26 Fruits


What every business needs

Last week I was in France, starting to research and write the ‘brand story’ for a long-established French company. What a pleasure. I’ll be telling the stories of those who have made big contributions to the development of the business over 200 and more years, since the days of Napoleon.

I took with me a copy of the Dark Angels book Established. In preparing for this project I realised that the Conclusions I had written for the book were absolutely relevant to the task I was about to embark on. Even so I was surprised at just how relevant each point of the Conclusions was to the situation of the French company – or indeed any company. So, for all of you out there in the world of branding, business writing and marketing, I set it out for you here. Why write a brand story? This explains why – every brand needs one.


A dozen what you do’s to survive in business

In the end, every business book needs its list of ‘top tips’. Except in our case it cannot quite be done in that conventional way because we’ve been trying to see things from a less conventional angle. So here we set down a dozen conclusions that are drawn from this book’s examples of business longevity. They are more ‘things to think about’ than ‘things to do’.

  • Found your business on solid principles, make sure you keep those current and relevant to different times. Your origins can provide continuing guidance on what to do in the future.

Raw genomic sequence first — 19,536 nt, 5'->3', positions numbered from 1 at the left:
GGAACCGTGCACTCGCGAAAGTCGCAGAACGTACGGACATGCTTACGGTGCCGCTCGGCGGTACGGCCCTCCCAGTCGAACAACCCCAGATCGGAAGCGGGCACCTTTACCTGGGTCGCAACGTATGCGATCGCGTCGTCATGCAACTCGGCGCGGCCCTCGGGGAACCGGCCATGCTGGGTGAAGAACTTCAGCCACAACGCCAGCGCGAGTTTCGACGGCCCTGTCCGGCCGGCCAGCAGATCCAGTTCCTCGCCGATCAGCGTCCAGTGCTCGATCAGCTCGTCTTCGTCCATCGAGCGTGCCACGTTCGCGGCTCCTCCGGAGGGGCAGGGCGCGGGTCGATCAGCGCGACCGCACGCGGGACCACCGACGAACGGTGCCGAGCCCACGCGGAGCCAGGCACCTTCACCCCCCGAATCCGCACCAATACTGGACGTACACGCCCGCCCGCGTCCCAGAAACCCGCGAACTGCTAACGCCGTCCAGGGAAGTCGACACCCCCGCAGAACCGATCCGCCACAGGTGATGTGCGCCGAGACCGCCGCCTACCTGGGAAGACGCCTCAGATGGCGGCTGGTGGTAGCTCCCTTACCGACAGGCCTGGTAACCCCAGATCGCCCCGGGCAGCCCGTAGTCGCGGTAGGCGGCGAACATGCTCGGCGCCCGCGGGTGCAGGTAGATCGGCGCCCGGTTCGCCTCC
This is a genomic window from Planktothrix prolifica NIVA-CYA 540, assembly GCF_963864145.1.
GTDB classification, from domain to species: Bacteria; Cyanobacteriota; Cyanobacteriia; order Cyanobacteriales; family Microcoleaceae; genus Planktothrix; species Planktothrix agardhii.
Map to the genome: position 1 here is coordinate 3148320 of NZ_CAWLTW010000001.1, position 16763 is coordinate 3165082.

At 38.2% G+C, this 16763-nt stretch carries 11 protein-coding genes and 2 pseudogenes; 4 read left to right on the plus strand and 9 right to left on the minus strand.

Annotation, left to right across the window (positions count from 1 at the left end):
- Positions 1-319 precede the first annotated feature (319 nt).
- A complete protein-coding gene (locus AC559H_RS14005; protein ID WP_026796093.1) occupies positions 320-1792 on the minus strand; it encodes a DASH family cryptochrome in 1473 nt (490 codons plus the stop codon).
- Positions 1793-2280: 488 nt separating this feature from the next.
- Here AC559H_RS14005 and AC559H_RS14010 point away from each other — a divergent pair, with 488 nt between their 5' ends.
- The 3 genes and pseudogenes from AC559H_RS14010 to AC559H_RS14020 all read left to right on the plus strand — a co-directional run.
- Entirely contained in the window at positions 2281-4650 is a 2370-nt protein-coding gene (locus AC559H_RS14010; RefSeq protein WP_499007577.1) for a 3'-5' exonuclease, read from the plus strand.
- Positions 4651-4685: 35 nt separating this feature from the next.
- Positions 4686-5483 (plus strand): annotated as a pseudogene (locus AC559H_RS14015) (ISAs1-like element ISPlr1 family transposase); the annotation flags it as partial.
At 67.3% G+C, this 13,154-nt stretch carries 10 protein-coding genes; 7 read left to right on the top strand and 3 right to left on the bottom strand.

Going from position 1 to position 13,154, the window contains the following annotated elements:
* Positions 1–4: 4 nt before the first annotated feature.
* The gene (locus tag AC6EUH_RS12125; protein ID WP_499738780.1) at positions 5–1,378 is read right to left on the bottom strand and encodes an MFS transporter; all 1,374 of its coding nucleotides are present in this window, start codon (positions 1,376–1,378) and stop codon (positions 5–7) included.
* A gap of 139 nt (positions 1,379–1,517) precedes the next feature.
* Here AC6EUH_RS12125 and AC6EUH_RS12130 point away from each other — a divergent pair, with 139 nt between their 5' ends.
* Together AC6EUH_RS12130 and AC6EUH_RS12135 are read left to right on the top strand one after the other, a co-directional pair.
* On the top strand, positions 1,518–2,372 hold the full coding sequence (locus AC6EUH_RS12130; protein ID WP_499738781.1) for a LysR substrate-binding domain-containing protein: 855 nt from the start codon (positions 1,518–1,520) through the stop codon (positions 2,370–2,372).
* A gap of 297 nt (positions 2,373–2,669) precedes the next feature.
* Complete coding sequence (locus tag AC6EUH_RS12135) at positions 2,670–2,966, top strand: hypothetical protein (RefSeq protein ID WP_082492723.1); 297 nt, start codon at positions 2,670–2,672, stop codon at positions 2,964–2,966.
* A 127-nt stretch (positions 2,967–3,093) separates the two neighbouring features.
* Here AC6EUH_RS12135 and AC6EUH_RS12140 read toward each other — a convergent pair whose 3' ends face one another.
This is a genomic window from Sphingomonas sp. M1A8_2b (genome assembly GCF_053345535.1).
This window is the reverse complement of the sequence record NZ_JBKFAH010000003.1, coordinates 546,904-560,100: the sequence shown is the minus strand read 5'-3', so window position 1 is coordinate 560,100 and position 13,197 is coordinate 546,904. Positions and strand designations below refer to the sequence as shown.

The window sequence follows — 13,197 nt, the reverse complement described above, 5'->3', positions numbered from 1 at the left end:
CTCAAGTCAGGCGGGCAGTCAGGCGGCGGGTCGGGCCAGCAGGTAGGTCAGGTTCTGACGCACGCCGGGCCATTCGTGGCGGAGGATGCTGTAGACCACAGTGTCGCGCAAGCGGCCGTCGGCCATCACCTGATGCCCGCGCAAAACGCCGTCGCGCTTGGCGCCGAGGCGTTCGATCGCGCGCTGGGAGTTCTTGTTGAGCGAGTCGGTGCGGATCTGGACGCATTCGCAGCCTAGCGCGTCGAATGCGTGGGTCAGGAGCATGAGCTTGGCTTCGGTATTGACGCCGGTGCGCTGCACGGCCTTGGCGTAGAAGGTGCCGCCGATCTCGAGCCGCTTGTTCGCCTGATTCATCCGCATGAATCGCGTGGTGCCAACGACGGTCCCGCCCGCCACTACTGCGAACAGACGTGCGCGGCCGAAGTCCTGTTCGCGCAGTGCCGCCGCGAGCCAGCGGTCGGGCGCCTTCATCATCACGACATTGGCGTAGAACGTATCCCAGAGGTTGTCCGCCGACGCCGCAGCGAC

• Only persist. Better times will follow if you stick at doing what you do as well as you can.
  • There is a craft in what you do. Rejoice in the maintenance and development of that craft.
  • Be as clear as you can be with yourself about why you do what you do. Let that purpose shine through in everything you communicate about your business.
  • Respect your company’s DNA. Make it part of yours.
  • Know the stories that shaped your business. Find new ways to look at them and tell them for new generations.
  • A rebellious streak can be a creative influence. Your business needs creativity.
  • Beware the pitfalls of generational drift. Fresh perspectives brought from outside can be invigorating inside.
  • Selling to new owners is always an option and not a failure. Help your buyer understand the true value of what they have bought – in the long run, culture runs deeper than physical assets.
  •  Adapt to changing times because time changes everything. Embrace the need for change while remaining true to your purpose.
  • Your business is like every other; but unlike any other. Celebrate the undoubted fact that you are different.
  • Stick to what you do as long as you can be the best at doing it. But stop doing it – adapt and innovate – when it is no longer useful for the times.

Finally, although we don’t have a breadmaker among our businesses, we thought we should have a baker’s dozen of conclusions.

It is all about people – those who work for you and with you. And they all want to have meaning in their lives inside and outside work.

Established, written by Dark Angels partners, was published by Unbound in 2018. It’s available from bookshops and online retailers.


2 Responses

  1. Gillian says:

    John, I smiled as I read through the list. I’m working on a project right now that would benefit from these very nudges of contemplation.

  2. John Simmons says:

    Thanks, Gillian. Keep smiling

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